In the text of Einstein’s On the Electrodynamics of Moving Bodies (1905), the argument is expressed this way.

“If at the point A of space there is a clock, an observer at A can determine the time values of events in the immediate proximity of A by finding the positions of the hands which are simultaneous with these events. If there is at the point B of space another clock in all respects resembling the one at A, it is possible for an observer at B to determine the time values of events in the immediate neighborhood of B. But it is not possible without further assumption to compare, in respect of time, an event at A with an event at B. We have so far defined only an “A time” and a “B time.” We have not defined a common “time” for A and B, for the latter cannot be defined at all unless we establish by definition that the “time” required by light to travel from A to B equals the “time” it requires to travel from B to A.”

If, however, it is desired to have an objective view of this phenomenon, one must postulate the existence of a third observer at C, an equal distance from A and B, whose observations will show that the hands of both clocks have moved an equal distance. The time required for light to travel from A to C is the same as the time required for light to travel from B to C. No discrepancy between the two clocks will be seen. “Time” has not slowed .

The 1905 paper draws a misleading conclusion, which is then cited as confirmation for the same misleading statement in the 1916 paper.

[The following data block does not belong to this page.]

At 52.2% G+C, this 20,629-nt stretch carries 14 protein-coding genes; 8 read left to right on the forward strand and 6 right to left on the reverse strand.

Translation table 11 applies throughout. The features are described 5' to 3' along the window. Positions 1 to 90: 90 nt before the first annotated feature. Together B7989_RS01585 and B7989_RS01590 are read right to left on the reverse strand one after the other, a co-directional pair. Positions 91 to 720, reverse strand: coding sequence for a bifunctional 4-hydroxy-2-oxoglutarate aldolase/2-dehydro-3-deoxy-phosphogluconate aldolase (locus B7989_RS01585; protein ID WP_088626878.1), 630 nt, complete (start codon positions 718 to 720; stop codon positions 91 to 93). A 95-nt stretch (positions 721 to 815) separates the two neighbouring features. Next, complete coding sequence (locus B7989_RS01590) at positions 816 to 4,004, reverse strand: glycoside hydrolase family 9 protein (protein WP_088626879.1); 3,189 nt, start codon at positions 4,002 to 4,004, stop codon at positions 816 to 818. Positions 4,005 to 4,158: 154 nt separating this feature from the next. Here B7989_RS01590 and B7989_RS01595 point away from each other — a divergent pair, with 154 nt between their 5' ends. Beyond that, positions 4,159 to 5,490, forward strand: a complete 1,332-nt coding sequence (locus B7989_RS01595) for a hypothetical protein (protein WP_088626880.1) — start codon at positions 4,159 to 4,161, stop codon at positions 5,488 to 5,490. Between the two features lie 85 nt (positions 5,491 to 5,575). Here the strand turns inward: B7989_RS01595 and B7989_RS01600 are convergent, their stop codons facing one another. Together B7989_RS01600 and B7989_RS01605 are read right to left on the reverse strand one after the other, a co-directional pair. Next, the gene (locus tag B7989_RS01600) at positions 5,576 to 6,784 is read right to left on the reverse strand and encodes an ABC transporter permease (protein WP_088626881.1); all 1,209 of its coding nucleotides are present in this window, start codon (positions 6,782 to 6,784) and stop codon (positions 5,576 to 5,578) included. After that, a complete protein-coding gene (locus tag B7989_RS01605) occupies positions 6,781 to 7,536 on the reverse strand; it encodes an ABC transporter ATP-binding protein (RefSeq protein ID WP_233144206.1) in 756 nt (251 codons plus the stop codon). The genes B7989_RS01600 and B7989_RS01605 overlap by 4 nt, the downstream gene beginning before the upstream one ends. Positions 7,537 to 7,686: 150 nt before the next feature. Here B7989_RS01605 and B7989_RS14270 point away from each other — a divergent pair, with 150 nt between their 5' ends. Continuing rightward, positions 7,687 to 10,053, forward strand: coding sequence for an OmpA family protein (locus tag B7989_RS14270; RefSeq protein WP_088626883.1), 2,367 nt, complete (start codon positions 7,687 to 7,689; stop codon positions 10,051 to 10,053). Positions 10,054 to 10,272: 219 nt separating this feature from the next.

The question to be asked here is whether we are talking about “real” events or about unexamined hypotheticals in which one important factor, the finite velocity of light, has been ignored. The particular falsehood here is the statement that the observer at A has no choice but to conclude that “time” itself has slowed at point B.

This also goes to another important point, that in both papers, the author assumes that what we call “time” is a real, physical entity, capable of distortion by external causes, when it is, in fact, simply a measurement methodology to describe the duration or persistence of objects, events, or phenomena. It also raises important questions about the “truth” that time slows dramatically, approaching zero at lightspeed “c,” as in the famous twin paradox, wherein the twin flying in space at near light velocity supposedly ages at a vastly slower rate than the one remaining stationary on earth.

We look up at the stars and they are                                                                                                  not there. We see the memory                                                                                                             of when they were, once upon a time.

—Jack Gilbert (1925-2012)

Charles Scurlock – 6/29/2016

Charles is a recently retired architect/planner and generalist problem-solver with a lifelong interest in science, physics, and cosmology, and the workings of the human mind. He has started this blog in the interest of sharing his ideas with others of like-(or not so like) minds.
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### 2 Responses to Time Dilation Revisited

1. Guy Burneko says:

Can it be that the notion of observation/measurement is more properly considered that of experience and that consciousness (which I will certainly not attempt to define) is inseverably in the mix?